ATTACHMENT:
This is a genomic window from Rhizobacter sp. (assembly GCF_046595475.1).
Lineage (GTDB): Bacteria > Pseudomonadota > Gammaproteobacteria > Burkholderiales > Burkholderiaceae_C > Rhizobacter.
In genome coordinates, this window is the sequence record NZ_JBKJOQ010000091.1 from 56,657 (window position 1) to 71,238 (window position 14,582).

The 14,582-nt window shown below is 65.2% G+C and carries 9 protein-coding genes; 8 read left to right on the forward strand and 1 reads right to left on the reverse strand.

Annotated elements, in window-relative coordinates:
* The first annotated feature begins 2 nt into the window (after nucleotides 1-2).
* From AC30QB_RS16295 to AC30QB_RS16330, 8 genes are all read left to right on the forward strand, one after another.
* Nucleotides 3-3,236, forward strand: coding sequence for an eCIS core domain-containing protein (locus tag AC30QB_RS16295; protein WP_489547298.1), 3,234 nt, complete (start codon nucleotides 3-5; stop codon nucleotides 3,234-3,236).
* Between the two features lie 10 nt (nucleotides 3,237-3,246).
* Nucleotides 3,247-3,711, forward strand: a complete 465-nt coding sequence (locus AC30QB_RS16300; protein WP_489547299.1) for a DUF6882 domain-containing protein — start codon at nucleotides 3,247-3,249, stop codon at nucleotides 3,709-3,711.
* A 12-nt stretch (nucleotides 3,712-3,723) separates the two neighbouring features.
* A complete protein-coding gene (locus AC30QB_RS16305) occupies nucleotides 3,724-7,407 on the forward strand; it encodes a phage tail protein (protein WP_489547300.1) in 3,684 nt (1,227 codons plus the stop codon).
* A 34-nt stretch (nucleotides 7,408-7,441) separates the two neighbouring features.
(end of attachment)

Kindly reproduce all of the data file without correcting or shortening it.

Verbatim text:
This is a genomic window from Rhizobacter sp. (assembly GCF_046595475.1).
Lineage (GTDB): Bacteria > Pseudomonadota > Gammaproteobacteria > Burkholderiales > Burkholderiaceae_C > Rhizobacter.
In genome coordinates, this window is the sequence record NZ_JBKJOQ010000091.1 from 56,657 (window position 1) to 71,238 (window position 14,582).

The 14,582-nt window shown below is 65.2% G+C and carries 9 protein-coding genes; 8 read left to right on the forward strand and 1 reads right to left on the reverse strand.

Annotated elements, in window-relative coordinates:
* The first annotated feature begins 2 nt into the window (after nucleotides 1-2).
* From AC30QB_RS16295 to AC30QB_RS16330, 8 genes are all read left to right on the forward strand, one after another.
* Nucleotides 3-3,236, forward strand: coding sequence for an eCIS core domain-containing protein (locus tag AC30QB_RS16295; protein WP_489547298.1), 3,234 nt, complete (start codon nucleotides 3-5; stop codon nucleotides 3,234-3,236).
* Between the two features lie 10 nt (nucleotides 3,237-3,246).
* Nucleotides 3,247-3,711, forward strand: a complete 465-nt coding sequence (locus AC30QB_RS16300; protein WP_489547299.1) for a DUF6882 domain-containing protein — start codon at nucleotides 3,247-3,249, stop codon at nucleotides 3,709-3,711.
* A 12-nt stretch (nucleotides 3,712-3,723) separates the two neighbouring features.
* A complete protein-coding gene (locus AC30QB_RS16305) occupies nucleotides 3,724-7,407 on the forward strand; it encodes a phage tail protein (protein WP_489547300.1) in 3,684 nt (1,227 codons plus the stop codon).
* A 34-nt stretch (nucleotides 7,408-7,441) separates the two neighbouring features.